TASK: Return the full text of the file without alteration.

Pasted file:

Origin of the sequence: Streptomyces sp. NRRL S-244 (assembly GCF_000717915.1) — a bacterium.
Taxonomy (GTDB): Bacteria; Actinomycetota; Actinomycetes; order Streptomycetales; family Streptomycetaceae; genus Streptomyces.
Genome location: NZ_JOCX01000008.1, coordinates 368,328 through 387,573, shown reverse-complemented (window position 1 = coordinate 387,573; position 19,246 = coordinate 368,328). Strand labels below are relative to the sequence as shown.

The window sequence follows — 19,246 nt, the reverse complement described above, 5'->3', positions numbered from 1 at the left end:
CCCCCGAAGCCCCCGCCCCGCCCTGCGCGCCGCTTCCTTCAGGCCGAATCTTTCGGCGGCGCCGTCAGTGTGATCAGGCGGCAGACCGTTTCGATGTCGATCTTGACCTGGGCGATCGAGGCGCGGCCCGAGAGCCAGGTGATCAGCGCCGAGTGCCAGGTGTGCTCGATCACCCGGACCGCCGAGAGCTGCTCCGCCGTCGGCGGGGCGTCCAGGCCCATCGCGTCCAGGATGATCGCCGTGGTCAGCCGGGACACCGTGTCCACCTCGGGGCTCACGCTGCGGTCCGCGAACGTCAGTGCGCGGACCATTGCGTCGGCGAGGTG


Origin of the sequence: Streptomyces sp. NRRL S-244 (assembly GCF_000717915.1) — a bacterium.
Taxonomy (GTDB): Bacteria; Actinomycetota; Actinomycetes; order Streptomycetales; family Streptomycetaceae; genus Streptomyces.
Genome location: NZ_JOCX01000008.1, coordinates 368,328 through 387,573, shown reverse-complemented (window position 1 = coordinate 387,573; position 19,246 = coordinate 368,328). Strand labels below are relative to the sequence as shown.

The window sequence follows — 19,246 nt, the reverse complement described above, 5'->3', positions numbered from 1 at the left end:
CCCCCGAAGCCCCCGCCCCGCCCTGCGCGCCGCTTCCTTCAGGCCGAATCTTTCGGCGGCGCCGTCAGTGTGATCAGGCGGCAGACCGTTTCGATGTCGATCTTGACCTGGGCGATCGAGGCGCGGCCCGAGAGCCAGGTGATCAGCGCCGAGTGCCAGGTGTGCTCGATCACCCGGACCGCCGAGAGCTGCTCCGCCGTCGGCGGGGCGTCCAGGCCCATCGCGTCCAGGATGATCGCCGTGGTCAGCCGGGACACCGTGTCCACCTCGGGGCTCACGCTGCGGTCCGCGAACGTCAGTGCGCGGACCATTGCGTCGGCGAGGTG